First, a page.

Firstly, is it a load bearing wall? If not, it could save a tremendous amount of work and cost. The age of the house should give some clues. Roughly speaking, if the home was constructed during the 1960s or before, it was likely “stick framed”. If so, it means many of the interior walls, parallel to the roof ridge carry some load. Possibly just ceiling joists but also an actual roof load may be supported by the wall(s) in question. A home built in the 70s and beyond often employs manufactured trusses that typically span from outside wall to outside wall, meaning there would be few if any interior load bearing walls. Note, that if the wall is supporting a floor, there would be the load from that floor but also any additional loads imposed by possible roof loads.

Now that you’ve determined the wall you want to remove is load bearing, for simplicity, let’s assume the wall is supporting a roof load only. You will need to decide on the type and size of beam to support the load. The span of the opening will have the greatest impact on beam selection.

In general, built up beams using lumber could work for spans up to about 4-5 meters (13′-16′). See building code span tables. Steel beams can span considerably farther. However, there is only one span table in the code and that is for the support of floors. If the specified snow load in your area is not greater than the floor load (1.9 kPa or 40 psf) then a beam could be selected from the span table. If the snow load is greater, then an engineer will be required to size the beam.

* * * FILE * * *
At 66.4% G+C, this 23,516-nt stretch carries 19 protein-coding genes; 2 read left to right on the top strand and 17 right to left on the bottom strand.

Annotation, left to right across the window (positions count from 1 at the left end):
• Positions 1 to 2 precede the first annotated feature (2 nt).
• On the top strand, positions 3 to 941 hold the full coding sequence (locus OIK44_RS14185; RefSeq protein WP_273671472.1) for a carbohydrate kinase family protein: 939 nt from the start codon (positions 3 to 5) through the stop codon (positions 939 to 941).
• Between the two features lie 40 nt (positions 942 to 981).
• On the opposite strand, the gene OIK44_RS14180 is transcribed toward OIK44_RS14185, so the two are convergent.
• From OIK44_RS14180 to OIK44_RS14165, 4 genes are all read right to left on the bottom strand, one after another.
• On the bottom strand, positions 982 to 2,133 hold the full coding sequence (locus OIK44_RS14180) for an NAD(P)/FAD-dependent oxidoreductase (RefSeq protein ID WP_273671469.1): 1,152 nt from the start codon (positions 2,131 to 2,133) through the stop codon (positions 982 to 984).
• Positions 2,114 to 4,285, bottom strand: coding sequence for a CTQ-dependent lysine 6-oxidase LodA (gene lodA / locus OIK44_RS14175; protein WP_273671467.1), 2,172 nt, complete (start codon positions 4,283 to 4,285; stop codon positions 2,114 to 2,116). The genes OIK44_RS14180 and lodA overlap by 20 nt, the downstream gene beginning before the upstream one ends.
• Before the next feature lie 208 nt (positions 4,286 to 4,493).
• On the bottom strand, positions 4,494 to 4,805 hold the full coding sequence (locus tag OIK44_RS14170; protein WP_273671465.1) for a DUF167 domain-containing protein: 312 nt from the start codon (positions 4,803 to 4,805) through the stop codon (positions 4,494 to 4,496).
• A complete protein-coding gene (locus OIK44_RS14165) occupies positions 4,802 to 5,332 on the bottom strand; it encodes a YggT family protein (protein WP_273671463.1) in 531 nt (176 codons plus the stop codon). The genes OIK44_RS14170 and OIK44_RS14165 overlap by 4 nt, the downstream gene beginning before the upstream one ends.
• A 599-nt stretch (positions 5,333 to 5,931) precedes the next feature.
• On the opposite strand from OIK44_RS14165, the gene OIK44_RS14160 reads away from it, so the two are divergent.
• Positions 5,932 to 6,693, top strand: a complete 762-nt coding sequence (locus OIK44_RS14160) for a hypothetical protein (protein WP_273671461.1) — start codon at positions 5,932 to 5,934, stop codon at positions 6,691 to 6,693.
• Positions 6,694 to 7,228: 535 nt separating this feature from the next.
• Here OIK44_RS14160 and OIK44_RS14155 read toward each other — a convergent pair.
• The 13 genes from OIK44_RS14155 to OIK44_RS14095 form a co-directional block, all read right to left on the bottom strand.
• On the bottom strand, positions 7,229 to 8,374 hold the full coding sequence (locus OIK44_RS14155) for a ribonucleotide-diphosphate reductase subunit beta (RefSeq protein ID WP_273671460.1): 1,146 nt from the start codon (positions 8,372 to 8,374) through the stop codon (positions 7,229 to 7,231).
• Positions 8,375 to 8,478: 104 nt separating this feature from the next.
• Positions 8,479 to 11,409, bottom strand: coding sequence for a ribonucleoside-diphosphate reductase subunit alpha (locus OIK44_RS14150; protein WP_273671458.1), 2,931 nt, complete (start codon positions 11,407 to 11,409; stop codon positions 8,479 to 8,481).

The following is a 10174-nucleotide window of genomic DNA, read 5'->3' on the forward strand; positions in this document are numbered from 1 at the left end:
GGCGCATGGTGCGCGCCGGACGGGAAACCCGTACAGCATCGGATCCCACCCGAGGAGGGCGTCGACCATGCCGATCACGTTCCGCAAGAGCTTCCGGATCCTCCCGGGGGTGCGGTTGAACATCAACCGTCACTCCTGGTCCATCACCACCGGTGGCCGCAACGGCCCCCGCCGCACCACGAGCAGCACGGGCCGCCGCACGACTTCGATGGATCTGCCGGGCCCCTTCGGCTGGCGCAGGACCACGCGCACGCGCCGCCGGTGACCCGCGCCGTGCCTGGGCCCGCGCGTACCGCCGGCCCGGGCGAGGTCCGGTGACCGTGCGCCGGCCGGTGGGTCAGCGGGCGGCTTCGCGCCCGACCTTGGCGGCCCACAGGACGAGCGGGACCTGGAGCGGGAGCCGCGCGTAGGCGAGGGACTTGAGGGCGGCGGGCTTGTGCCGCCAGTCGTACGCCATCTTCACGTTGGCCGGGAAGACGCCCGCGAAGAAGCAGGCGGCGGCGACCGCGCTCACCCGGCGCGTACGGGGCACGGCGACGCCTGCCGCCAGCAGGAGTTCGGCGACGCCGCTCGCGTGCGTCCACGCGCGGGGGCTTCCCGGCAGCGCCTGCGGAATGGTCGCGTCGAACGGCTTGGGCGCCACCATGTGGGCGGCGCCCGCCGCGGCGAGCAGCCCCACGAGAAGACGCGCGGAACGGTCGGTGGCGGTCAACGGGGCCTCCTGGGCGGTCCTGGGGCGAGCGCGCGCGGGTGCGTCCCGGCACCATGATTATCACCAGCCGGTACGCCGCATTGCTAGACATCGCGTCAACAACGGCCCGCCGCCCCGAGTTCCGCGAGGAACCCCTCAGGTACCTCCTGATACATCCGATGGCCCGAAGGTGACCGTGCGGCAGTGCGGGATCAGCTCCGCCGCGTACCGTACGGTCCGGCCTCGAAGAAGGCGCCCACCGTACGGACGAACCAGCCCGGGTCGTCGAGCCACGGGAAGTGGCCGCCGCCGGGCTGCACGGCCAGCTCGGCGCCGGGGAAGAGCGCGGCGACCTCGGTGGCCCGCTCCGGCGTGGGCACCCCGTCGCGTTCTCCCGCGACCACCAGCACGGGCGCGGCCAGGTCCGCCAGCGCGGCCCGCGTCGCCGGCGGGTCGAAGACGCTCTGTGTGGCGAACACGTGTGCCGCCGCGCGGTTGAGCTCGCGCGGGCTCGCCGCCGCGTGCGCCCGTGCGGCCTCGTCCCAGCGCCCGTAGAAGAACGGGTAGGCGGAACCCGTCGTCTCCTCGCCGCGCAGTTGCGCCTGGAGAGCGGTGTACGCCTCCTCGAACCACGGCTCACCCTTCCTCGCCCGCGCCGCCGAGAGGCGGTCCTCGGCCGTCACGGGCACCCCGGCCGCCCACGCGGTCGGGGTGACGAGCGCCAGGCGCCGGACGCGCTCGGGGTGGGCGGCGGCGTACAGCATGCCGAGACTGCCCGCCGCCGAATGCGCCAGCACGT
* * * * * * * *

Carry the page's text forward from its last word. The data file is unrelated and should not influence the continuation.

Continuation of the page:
Another possibility is Laminated Veneer Lumber (LVL). There are no span tables in the building code for these so an engineer will be required. Typically, the manufacturer will provide the engineering for the beam. This would be for a simply supported beam with no point loads or other complicating factor. Otherwise an engineer would be required to size the beam, and possibly its support.

There are other beam types such as Glu-Lam, Parallam or a girder truss. I have not included these as they are not typically used in this type of alteration.